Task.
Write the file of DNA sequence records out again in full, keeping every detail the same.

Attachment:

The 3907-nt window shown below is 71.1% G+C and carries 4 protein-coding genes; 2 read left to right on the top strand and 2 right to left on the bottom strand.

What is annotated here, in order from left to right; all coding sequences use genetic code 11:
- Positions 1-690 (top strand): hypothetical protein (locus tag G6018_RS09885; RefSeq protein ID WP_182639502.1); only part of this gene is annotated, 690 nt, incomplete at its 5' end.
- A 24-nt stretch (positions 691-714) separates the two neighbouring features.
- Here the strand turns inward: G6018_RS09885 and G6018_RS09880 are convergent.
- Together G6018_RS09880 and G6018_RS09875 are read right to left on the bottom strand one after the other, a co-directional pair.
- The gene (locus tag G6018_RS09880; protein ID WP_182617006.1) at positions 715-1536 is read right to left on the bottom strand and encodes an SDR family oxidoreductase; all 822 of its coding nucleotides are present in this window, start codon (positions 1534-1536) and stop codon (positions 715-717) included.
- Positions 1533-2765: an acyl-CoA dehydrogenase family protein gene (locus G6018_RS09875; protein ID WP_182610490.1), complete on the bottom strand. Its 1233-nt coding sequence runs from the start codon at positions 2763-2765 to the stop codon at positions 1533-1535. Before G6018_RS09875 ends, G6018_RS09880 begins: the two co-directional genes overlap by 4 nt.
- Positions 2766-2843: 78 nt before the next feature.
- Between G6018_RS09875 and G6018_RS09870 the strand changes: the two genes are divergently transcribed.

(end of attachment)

The 3907-nt window shown below is 71.1% G+C and carries 4 protein-coding genes; 2 read left to right on the top strand and 2 right to left on the bottom strand.

What is annotated here, in order from left to right; all coding sequences use genetic code 11:
- Positions 1-690 (top strand): hypothetical protein (locus tag G6018_RS09885; RefSeq protein ID WP_182639502.1); only part of this gene is annotated, 690 nt, incomplete at its 5' end.
- A 24-nt stretch (positions 691-714) separates the two neighbouring features.
- Here the strand turns inward: G6018_RS09885 and G6018_RS09880 are convergent.
- Together G6018_RS09880 and G6018_RS09875 are read right to left on the bottom strand one after the other, a co-directional pair.
- The gene (locus tag G6018_RS09880; protein ID WP_182617006.1) at positions 715-1536 is read right to left on the bottom strand and encodes an SDR family oxidoreductase; all 822 of its coding nucleotides are present in this window, start codon (positions 1534-1536) and stop codon (positions 715-717) included.
- Positions 1533-2765: an acyl-CoA dehydrogenase family protein gene (locus G6018_RS09875; protein ID WP_182610490.1), complete on the bottom strand. Its 1233-nt coding sequence runs from the start codon at positions 2763-2765 to the stop codon at positions 1533-1535. Before G6018_RS09875 ends, G6018_RS09880 begins: the two co-directional genes overlap by 4 nt.
- Positions 2766-2843: 78 nt before the next feature.
- Between G6018_RS09875 and G6018_RS09870 the strand changes: the two genes are divergently transcribed.